Media irresponsibility

KEY TAKEAWAY: There is nothing worse than promising very sick or dying patients with false hope of a “miracle cure”. Yet, Forbes and other media outlets, like The Hill, have spread the story about a small team of Israeli scientists who are telling the world they will have the first “complete cure” for cancer within a year. And not only that, but they claim it will be brief, cheap and effective and will have no or minimal side-effects. This company is another Theranos?

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The digital health ​market scam

  • igital health global venture capital broke records again in 2018 with 698 deals raising a total of $9.5bn.
  •  Funding for the digital health sector continues to rise, at a 32% increase year-over-year – a pace that will be difficult to maintain this funding pace going into 2019 unless there is “a clear exit path for investors,”.
  • In the United States, digital health companies raised close to $7 billion in 2018 with the remaining $2.5 billion coming out of other countries.
  • Most doctors say they have not recommended any general health and wellness apps or wearables to their patients. (Source: Kantar)
  • For medical-grade devices, the results are similar, with 70% of doctors saying they have not recommended medical-grade web-connected devices to their patients. (Source: Kantar).
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The healthcare debate the media refuses to acknowledge

  • Drug prices continue to fuel media stories and drive politicians to action but, for the most part, the real driver of high healthcare costs is being ignored.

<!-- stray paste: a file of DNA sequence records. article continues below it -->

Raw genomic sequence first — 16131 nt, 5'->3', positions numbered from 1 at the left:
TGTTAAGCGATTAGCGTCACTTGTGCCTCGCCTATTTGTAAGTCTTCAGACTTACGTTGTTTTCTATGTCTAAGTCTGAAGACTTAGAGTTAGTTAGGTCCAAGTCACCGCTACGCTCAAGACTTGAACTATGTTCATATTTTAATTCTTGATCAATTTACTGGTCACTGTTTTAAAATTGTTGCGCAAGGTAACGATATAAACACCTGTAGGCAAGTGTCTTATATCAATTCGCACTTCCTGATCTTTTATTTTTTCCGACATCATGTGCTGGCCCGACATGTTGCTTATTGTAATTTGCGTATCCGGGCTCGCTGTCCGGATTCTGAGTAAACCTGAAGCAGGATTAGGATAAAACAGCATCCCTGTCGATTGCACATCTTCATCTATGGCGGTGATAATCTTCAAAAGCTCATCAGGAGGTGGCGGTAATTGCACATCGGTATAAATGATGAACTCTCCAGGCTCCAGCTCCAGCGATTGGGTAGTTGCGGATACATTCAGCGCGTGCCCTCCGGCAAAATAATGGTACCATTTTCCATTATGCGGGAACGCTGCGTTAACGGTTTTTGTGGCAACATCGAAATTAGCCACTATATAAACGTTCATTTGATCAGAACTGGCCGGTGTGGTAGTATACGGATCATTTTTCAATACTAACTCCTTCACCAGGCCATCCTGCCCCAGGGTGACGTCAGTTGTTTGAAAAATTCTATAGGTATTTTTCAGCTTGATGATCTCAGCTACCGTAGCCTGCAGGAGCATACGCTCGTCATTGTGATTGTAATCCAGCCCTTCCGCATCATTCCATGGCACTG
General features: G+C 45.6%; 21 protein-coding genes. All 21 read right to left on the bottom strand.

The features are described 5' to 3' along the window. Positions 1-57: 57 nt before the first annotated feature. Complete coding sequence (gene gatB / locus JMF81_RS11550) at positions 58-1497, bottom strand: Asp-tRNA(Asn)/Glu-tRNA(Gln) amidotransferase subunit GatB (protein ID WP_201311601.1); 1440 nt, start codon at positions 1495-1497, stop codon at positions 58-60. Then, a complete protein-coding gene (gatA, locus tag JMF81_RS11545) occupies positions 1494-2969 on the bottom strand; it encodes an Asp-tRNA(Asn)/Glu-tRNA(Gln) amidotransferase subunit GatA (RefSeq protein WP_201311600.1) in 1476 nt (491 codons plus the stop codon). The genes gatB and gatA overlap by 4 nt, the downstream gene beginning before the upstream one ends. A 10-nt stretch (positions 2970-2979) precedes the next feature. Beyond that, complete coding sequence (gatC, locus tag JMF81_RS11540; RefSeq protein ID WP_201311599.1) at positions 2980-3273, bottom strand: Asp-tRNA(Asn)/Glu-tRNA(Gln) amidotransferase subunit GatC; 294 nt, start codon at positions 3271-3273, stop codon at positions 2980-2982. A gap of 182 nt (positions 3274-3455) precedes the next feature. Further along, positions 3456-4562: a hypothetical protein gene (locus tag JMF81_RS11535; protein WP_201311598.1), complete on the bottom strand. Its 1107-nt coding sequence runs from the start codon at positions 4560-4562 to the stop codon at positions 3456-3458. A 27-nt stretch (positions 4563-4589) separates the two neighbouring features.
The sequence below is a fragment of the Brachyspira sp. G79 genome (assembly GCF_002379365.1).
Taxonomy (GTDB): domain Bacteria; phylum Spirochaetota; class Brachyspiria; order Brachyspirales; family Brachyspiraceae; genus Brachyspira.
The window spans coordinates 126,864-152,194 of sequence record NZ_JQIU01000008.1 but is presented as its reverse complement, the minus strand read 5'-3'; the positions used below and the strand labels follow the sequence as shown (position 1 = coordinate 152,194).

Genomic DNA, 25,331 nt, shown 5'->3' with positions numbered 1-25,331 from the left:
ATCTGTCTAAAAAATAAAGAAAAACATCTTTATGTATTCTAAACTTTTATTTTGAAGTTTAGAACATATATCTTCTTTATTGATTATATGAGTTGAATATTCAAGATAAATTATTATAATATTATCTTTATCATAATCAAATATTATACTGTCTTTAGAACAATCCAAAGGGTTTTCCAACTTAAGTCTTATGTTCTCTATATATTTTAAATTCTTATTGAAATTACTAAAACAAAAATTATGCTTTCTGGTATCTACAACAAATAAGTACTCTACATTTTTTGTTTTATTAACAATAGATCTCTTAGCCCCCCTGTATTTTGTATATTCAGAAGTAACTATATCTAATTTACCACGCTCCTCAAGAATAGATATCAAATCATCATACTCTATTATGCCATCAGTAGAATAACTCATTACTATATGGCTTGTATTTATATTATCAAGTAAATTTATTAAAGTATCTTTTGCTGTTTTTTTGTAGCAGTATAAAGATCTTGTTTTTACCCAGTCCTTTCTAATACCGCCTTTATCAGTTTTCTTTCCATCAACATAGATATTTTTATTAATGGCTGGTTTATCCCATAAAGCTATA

• The total percentage of non-elderly people with insurance and affordability problems to 26.2%.
  • The number of US adults with diabetes increased from 21.2 million in 2003-2004 to 30.2 million in 2013-2014, while the prevalence of obesity rose from 31.7% to 37.5% over the same period.
  • Millennials are on track to be the most obese generation.
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Pharma is obsessed with dominating

  • Companies that live in such a zero-sum world don’t “earn market share” from a competitor, they “conquer the market.” 
  • They don’t just serve their customers, they “capture” them and they don’t treat them like customers.
  • It’s easier to buy competitors than invest in R&D now.
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Millennials not going to the doctor (apps don’t replace physicians)

  • A Kaiser Family Foundation (KFF) survey and followup analysis by Kaiser Health News found that 26% of 1,200 respondents said they didn’t have a go-to primary care physician.
  • Nearly half (45%) of 18-to-29-year-olds said they didn’t have a primary care doctor.
  • Millennials tend to want to have access to care right away, they want it immediately and they want to be able to see a doctor quickly. 
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About that DTC study on drug pricing…

  • A new study measured the results of including drug prices in DTC ads.
  • For the high-priced drug, the price disclosure significantly reduced the likelihood of participants asking their physician about the drug, asking their insurer about the drug, researching the drug online, and taking the drug.
  • However, results were significantly mitigated when a modifier was included about out-of-pocket costs.
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The jungle of online health information

  • 75 percent of adults have searched online for health-related information in the last year.
  • When faced with an actual or potential diagnosis of cancer, most people are inclined to consult Dr. Google, often before they see a real live medical expert.
  • It’s easy for people to land on a site filled with misinformation that leads them to make decisions that may not be in their best interests,” said Dr. Lidia Schapira, medical oncologist at Stanford University Medical Center.
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